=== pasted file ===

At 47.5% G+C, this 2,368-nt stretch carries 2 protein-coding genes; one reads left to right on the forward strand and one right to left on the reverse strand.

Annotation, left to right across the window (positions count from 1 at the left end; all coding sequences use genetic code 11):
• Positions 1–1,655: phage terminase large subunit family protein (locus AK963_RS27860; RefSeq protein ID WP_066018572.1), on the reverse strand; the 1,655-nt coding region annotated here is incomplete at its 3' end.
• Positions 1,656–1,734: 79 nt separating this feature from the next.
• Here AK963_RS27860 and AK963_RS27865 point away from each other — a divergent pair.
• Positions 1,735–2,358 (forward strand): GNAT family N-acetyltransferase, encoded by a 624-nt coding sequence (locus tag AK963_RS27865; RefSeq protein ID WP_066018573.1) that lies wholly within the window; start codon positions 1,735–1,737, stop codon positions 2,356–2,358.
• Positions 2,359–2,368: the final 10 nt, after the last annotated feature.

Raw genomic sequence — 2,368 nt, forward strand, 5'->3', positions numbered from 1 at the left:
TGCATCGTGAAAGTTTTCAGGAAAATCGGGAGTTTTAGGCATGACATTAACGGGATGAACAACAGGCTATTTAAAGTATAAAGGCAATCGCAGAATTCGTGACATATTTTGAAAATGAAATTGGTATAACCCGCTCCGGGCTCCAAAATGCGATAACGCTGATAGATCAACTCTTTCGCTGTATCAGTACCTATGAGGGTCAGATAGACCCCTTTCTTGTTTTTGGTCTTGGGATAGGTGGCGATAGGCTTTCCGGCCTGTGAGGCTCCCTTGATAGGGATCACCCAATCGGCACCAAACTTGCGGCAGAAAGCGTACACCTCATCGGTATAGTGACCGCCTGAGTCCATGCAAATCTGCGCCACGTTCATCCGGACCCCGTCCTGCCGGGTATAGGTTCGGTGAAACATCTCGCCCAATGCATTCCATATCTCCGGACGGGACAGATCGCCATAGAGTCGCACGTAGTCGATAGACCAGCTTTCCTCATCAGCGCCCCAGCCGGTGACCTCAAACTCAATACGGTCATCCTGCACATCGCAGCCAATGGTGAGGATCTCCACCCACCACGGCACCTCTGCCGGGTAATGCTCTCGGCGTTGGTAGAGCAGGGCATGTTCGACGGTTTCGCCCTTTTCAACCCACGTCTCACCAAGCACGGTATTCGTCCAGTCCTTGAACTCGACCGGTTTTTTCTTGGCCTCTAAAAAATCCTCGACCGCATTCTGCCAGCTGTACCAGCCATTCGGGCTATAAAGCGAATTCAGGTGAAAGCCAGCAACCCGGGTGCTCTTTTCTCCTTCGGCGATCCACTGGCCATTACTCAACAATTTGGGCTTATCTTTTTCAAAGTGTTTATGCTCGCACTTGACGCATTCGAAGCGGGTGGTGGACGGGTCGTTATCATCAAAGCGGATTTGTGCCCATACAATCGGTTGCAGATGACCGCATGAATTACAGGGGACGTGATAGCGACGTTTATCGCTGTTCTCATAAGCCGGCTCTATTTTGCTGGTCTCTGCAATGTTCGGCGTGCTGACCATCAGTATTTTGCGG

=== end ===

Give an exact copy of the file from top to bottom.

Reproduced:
At 47.5% G+C, this 2,368-nt stretch carries 2 protein-coding genes; one reads left to right on the forward strand and one right to left on the reverse strand.

Annotation, left to right across the window (positions count from 1 at the left end; all coding sequences use genetic code 11):
• Positions 1–1,655: phage terminase large subunit family protein (locus AK963_RS27860; RefSeq protein ID WP_066018572.1), on the reverse strand; the 1,655-nt coding region annotated here is incomplete at its 3' end.
• Positions 1,656–1,734: 79 nt separating this feature from the next.
• Here AK963_RS27860 and AK963_RS27865 point away from each other — a divergent pair.
• Positions 1,735–2,358 (forward strand): GNAT family N-acetyltransferase, encoded by a 624-nt coding sequence (locus tag AK963_RS27865; RefSeq protein ID WP_066018573.1) that lies wholly within the window; start codon positions 1,735–1,737, stop codon positions 2,356–2,358.
• Positions 2,359–2,368: the final 10 nt, after the last annotated feature.

Raw genomic sequence — 2,368 nt, forward strand, 5'->3', positions numbered from 1 at the left:
TGCATCGTGAAAGTTTTCAGGAAAATCGGGAGTTTTAGGCATGACATTAACGGGATGAACAACAGGCTATTTAAAGTATAAAGGCAATCGCAGAATTCGTGACATATTTTGAAAATGAAATTGGTATAACCCGCTCCGGGCTCCAAAATGCGATAACGCTGATAGATCAACTCTTTCGCTGTATCAGTACCTATGAGGGTCAGATAGACCCCTTTCTTGTTTTTGGTCTTGGGATAGGTGGCGATAGGCTTTCCGGCCTGTGAGGCTCCCTTGATAGGGATCACCCAATCGGCACCAAACTTGCGGCAGAAAGCGTACACCTCATCGGTATAGTGACCGCCTGAGTCCATGCAAATCTGCGCCACGTTCATCCGGACCCCGTCCTGCCGGGTATAGGTTCGGTGAAACATCTCGCCCAATGCATTCCATATCTCCGGACGGGACAGATCGCCATAGAGTCGCACGTAGTCGATAGACCAGCTTTCCTCATCAGCGCCCCAGCCGGTGACCTCAAACTCAATACGGTCATCCTGCACATCGCAGCCAATGGTGAGGATCTCCACCCACCACGGCACCTCTGCCGGGTAATGCTCTCGGCGTTGGTAGAGCAGGGCATGTTCGACGGTTTCGCCCTTTTCAACCCACGTCTCACCAAGCACGGTATTCGTCCAGTCCTTGAACTCGACCGGTTTTTTCTTGGCCTCTAAAAAATCCTCGACCGCATTCTGCCAGCTGTACCAGCCATTCGGGCTATAAAGCGAATTCAGGTGAAAGCCAGCAACCCGGGTGCTCTTTTCTCCTTCGGCGATCCACTGGCCATTACTCAACAATTTGGGCTTATCTTTTTCAAAGTGTTTATGCTCGCACTTGACGCATTCGAAGCGGGTGGTGGACGGGTCGTTATCATCAAAGCGGATTTGTGCCCATACAATCGGTTGCAGATGACCGCATGAATTACAGGGGACGTGATAGCGACGTTTATCGCTGTTCTCATAAGCCGGCTCTATTTTGCTGGTCTCTGCAATGTTCGGCGTGCTGACCATCAGTATTTTGCGG